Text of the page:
As regards the service itself, the Imam reads aloud the Fatiha and the portion of the Holy Qur'an that follows the Fatiha in the morning prayer and the first two rak'as of the sunset and early night prayers, while in the remaining rak'as and in all other prayers, these are repeated in a low voice audible only to the reciter; the takbirs and all other dhikr announcing the change of position are, however, uttered in a loud voice in all congregational prayers.
VII. What Constitutes One
As already remarked, each prayer consists of several rak'as of fardz, or fardz and sunna. One rak'a is completed as follows:
1. Both hands are raised up to the ears in a standing position with the face towards the qibla, while the words Allahu Akbar (Allah is the Greatest of all) are uttered, and this is called the takbir tahrima.
2. Then comes qiyam. The right hand is placed upon the left over the breast or a little lower while the standing position is maintained, and the following prayer called istiftah is that which is generally adopted:
Subhana-ka-llahu-mma wa bihamdi-ka wa tabaraka-smu-ka wa ta'ala jaddu-ka wa la ilaha ghairu-ka.
"Glory to Thee, O Allah, and Thine is the praise, and blessed is Thy name, and exalted is Thy majesty, and there is none to be served besides Thee."
The following is a longer prayer:
Inni wajjahtu wajhiya li-Iladhi, fatara-s-samawati wa-l-ardza hanifan wa ma ana mina-l-mushrikin. Inna salati wa nusuki wa mahyaya wa mamati li-Lahi Rabbi-I-'alamin; Ia sharika la-hu wa bi-dhalika umirtu wa ana mina-I-Muslim-in. Allahu-mma anta-I-Maliku la ilaha illa anta, anta Rabbi wa ana 'abdu-ka, zalamtu nafsi wa-taraftu, bi-dhanbi fa-ghfir-li dhunubi jami'an la yaghfiru-dh-dhunuba illa anta; wa-hdi-ni li-ahsani-I-akhlaqi la yahdi li-ahsani ha-illa anta wa-srif 'anni sayyi'a-ha la yasrifu sayyi'aha illa anta.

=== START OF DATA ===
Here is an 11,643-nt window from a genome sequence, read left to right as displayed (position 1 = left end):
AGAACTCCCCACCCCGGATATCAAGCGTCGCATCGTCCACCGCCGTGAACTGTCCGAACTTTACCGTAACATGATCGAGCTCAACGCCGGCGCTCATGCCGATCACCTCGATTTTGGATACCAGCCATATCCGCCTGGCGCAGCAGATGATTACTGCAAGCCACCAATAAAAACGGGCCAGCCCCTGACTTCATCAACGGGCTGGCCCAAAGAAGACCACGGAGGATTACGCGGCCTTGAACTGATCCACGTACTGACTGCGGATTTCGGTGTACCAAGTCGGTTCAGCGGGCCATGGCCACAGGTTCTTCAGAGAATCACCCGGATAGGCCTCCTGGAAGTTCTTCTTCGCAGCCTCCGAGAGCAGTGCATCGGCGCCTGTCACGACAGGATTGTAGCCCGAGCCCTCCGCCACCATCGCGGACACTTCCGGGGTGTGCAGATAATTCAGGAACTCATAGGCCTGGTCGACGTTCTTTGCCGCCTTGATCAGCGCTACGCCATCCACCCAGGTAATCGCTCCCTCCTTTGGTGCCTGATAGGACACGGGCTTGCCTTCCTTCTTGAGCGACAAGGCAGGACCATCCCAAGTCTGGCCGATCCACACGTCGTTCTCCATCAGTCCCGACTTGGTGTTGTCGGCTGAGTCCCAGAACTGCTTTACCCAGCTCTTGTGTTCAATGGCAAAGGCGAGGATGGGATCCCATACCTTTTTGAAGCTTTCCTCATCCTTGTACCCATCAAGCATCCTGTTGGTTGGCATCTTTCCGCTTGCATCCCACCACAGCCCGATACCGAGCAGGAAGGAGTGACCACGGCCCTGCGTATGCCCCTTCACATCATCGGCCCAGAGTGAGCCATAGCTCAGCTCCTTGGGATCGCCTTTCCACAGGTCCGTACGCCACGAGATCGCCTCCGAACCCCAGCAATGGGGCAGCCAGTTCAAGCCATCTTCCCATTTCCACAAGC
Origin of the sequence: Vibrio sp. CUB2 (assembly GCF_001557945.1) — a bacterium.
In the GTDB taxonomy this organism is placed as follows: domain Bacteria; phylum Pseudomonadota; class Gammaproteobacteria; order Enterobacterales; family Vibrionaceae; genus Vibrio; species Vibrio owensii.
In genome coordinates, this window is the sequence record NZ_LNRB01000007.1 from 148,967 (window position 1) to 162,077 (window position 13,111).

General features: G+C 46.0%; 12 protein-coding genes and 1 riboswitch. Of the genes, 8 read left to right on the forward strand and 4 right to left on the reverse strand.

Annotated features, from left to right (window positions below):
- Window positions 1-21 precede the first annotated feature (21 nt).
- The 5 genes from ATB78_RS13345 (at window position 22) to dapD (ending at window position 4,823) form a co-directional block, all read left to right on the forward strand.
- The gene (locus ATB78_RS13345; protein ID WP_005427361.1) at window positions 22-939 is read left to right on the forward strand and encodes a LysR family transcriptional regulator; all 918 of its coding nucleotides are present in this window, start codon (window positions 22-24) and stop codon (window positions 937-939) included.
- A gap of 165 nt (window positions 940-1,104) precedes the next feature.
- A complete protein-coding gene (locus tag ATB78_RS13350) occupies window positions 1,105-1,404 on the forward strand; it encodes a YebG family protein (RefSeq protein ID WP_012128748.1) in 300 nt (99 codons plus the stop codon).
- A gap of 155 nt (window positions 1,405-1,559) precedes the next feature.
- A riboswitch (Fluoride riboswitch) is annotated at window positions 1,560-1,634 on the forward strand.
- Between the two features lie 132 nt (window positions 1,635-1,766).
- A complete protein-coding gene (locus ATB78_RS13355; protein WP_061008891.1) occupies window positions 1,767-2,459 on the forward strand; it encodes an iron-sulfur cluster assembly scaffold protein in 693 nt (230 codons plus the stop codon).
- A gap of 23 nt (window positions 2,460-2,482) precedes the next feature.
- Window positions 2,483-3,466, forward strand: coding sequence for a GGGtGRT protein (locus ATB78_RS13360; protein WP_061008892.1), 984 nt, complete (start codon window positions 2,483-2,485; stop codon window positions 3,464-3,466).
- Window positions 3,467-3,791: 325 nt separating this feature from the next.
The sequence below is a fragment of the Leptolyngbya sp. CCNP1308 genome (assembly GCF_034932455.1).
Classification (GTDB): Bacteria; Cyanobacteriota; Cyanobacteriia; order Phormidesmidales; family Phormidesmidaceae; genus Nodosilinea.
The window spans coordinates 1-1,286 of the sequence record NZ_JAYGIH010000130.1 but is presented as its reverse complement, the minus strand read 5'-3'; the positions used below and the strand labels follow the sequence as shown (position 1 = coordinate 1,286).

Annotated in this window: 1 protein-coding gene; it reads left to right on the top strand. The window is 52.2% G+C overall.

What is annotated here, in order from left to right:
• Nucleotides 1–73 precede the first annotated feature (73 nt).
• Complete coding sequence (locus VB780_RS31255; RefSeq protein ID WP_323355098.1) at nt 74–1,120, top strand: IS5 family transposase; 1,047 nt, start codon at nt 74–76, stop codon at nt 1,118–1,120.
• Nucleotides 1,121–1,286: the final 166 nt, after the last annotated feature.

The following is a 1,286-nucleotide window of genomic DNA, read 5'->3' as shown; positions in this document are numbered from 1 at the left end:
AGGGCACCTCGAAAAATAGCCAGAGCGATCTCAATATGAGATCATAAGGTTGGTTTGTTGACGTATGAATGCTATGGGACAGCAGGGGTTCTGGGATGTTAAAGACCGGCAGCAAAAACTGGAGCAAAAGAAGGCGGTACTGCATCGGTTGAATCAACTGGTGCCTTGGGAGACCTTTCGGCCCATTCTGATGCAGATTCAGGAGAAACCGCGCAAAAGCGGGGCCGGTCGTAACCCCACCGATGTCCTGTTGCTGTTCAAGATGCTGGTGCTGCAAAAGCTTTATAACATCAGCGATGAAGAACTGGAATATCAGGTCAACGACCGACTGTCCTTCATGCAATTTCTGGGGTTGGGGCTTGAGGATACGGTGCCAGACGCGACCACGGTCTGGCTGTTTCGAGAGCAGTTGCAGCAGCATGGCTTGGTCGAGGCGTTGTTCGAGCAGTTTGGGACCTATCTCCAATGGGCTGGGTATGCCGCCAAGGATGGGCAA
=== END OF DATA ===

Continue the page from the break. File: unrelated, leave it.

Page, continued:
"Surely I have turned myself, being upright wholly to Him Who originated the heavens and the earth and I am not of the polytheists. Surely my prayer and my sacrifice and my life and my death are for Allah, the Lord of the worlds, no associate has He; and this I am commanded and I am one of those who submit. O Allah! Thou art the King, none is to be served but Thee; Thou art my Lord and I am Thy servant; I have been unjust to myself and I confess my shortcomings so forgive Thou all my shortcomings, for none forgives the shortcomings but Thou. O Allah! guide me to the best of morals, none guides to the best of them but Thou, and turn away from me bad morals, none can turn away bad morals but Thou."
Either of the above prayers is followed by the word:
A'udhu bi-Ilahi minash-shait ani-r-rajim.
"I seek the refuge of Allah from the accursed devil."
After this the Fatiha, the first chapter of the Holy Qur'an, is repeated, and this is the most essential part of the prayer, being repeated in every rak'a. It runs thus:
1. AI-hamdu li-Ilahi Rabbi-l 'alamin.
3. Maliki yaumi-d-din.
4. lyya-ka na'budu wa iyya-ka nasta'in.
6. Sirata - lladhina an'amta 'alaihim.
7. Ghairi-l-magh dzubi 'alai-him wala-dz-dzallin.
"In the name of Allah, the Beneficent, the Merciful.
1. All praise is due to Allah, the Lord of the worlds.
2. The Beneficent, the Merciful.
3. Master of the Day of Requital.
4. Thee do we serve and Thee do we beseech for help.
5. Guide us on the right path.